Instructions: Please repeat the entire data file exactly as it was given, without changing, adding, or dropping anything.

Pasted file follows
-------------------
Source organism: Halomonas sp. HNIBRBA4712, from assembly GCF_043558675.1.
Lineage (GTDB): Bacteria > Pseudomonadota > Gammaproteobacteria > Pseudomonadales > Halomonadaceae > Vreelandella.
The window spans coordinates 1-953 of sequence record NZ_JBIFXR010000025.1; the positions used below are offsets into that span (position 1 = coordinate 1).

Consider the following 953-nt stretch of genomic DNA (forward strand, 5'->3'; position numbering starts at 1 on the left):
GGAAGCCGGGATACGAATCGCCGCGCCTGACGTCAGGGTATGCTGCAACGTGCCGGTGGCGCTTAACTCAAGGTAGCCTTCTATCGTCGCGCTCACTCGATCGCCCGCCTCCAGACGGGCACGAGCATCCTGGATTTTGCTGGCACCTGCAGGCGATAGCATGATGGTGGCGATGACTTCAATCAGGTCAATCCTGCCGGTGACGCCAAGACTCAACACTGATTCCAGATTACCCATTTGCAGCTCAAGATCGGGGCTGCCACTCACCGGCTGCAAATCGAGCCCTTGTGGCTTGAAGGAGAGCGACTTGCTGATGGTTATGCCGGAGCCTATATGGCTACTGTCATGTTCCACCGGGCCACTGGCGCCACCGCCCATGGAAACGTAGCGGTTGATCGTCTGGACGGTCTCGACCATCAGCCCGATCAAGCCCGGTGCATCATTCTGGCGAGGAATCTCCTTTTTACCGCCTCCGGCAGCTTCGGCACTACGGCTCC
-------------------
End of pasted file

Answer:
Source organism: Halomonas sp. HNIBRBA4712, from assembly GCF_043558675.1.
Lineage (GTDB): Bacteria > Pseudomonadota > Gammaproteobacteria > Pseudomonadales > Halomonadaceae > Vreelandella.
The window spans coordinates 1-953 of sequence record NZ_JBIFXR010000025.1; the positions used below are offsets into that span (position 1 = coordinate 1).

Consider the following 953-nt stretch of genomic DNA (forward strand, 5'->3'; position numbering starts at 1 on the left):
GGAAGCCGGGATACGAATCGCCGCGCCTGACGTCAGGGTATGCTGCAACGTGCCGGTGGCGCTTAACTCAAGGTAGCCTTCTATCGTCGCGCTCACTCGATCGCCCGCCTCCAGACGGGCACGAGCATCCTGGATTTTGCTGGCACCTGCAGGCGATAGCATGATGGTGGCGATGACTTCAATCAGGTCAATCCTGCCGGTGACGCCAAGACTCAACACTGATTCCAGATTACCCATTTGCAGCTCAAGATCGGGGCTGCCACTCACCGGCTGCAAATCGAGCCCTTGTGGCTTGAAGGAGAGCGACTTGCTGATGGTTATGCCGGAGCCTATATGGCTACTGTCATGTTCCACCGGGCCACTGGCGCCACCGCCCATGGAAACGTAGCGGTTGATCGTCTGGACGGTCTCGACCATCAGCCCGATCAAGCCCGGTGCATCATTCTGGCGAGGAATCTCCTTTTTACCGCCTCCGGCAGCTTCGGCACTACGGCTCC